The 2021 NFL season is now just a few months away. Last year’s rookies have been able to enjoy a normal offseason this time around, which could lead to several massive jumps for players in their second season. In this series, I will take a look at the Ravens’ 2020 draft class and what the expectations should be for each player in their sophomore year.
First up is inside linebacker Patrick Queen.
Baltimore selected the one-year starter out of LSU with the No. 27 overall pick in the first round. Queen’s rookie season was quite the rollercoaster ride, full of highs and lows, but the talent is evident and a path exists for Queen to become one of the best linebackers in the NFL if certain areas of his game are fixed.
Queen himself spoke about certain areas in which he needs to improve this offseason. Coverage is the obvious one, where he appeared lost quite frequently last season. Such was expected from a one-year college starter with a lack of a normal offseason to prepare for the jump to the pros. Tackling and shedding blocks is another area that Queen must improve in going forward.
In 2020, Queen played in and started all 16 games of his rookie season. By the season’s end, Queen had recorded 106 total tackles, nine tackles for loss, 10 quarterback hits, three sacks, one interception, two passes defended, two forced fumbles, two fumble recoveries, and one defensive touchdown. Despite solid stats, plenty of highlights, and even finishing third in votes for NFL Defensive Rookie of the Year, Queen graded 89th out of 90 qualifying linebackers for PFF with a grade of 29.8.
In an article regarding disappointing first-round rookies, PFF analyst Ben Linsey had the following to say about Queen:
“Looking at where most of his downgrades on the season came, they fall into two categories for the most part. The first consisted of plays where he got caught out of position, either finding himself blocked out of his gap in the run game or losing a receiver in zone coverage.”
According to pro football reference, Queen allowed 75% of passes thrown his way to be completed and allowed three touchdowns in coverage and a passer rating of 104.4 when targeted.
“Once I nail down the route concepts, I feel like my game is going to transcend so much,” Queen said on an episode of The Lounge podcast earlier this offseason. “In college, playing the rover side, you wouldn’t get that many three-man route concepts. You go to the NFL, you’re in the Mike position, you’ve got to be with the nickel all the time. The three-man route concepts are way harder than two-man route concepts. That experience and getting in the film room and learning everything, that’s probably going to be the biggest key.”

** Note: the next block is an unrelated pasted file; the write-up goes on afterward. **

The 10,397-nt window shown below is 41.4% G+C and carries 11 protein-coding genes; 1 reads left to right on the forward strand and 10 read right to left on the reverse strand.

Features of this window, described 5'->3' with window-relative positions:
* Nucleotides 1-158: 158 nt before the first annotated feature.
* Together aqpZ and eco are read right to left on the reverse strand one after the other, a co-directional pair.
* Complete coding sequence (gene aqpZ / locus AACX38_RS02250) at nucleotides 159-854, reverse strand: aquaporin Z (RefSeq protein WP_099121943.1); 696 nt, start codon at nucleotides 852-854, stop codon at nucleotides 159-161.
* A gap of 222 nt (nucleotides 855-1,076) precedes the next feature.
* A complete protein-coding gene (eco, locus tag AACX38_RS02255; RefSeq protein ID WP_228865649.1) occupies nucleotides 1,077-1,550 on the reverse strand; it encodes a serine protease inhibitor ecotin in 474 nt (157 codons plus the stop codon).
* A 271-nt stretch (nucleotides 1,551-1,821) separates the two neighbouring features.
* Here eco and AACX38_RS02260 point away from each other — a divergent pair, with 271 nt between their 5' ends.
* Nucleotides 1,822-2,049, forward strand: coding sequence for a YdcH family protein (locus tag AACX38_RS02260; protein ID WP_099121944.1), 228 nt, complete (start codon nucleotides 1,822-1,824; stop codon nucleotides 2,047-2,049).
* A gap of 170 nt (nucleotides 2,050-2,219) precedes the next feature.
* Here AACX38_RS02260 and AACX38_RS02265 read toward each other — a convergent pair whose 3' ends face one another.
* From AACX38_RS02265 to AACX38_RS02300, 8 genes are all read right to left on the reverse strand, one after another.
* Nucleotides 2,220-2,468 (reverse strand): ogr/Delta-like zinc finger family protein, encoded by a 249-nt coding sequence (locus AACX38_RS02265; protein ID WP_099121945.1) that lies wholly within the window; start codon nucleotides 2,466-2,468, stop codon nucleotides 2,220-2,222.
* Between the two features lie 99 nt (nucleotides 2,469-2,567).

“The other area is missed tackles,” Linsey continued. “Queen’s 22 missed tackles this season were tied for the most in the NFL with Houston’s Zach Cunningham. The caveat there is that athletic linebackers such as Queen are always going to put themselves in a position to make more tackles — and attempt more difficult tackles — than lesser athletes. That said, 22 is still too many.”
Queen’s tackling certainly must improve, and a full offseason of training should help in that department.
“With Queen, you’re banking on his play catching up to his athletic ability, a similar situation to what we’ve seen early in Devin White’s career. There is reason to expect things to start to trend in that direction in 2021 after a rough first year,” said Linsey.
So what is fair to expect from the speedy linebacker in his second season? It is probably too much to expect Queen to become a good coverage linebacker in just his second season after struggling immensely in Year 1, but a noticeable improvement is certainly fair to hope for. Cleaning up mental errors as the game slows down will be huge for Queen’s game. Understanding what offenses are doing more often will allow Queen to play more freely and hesitate less which will inevitably lead to him making more plays all over the field.
Don’t expect Queen’s second season to be without its warts, but I do think it is fair to expect a big improvement over his up-and-down first season.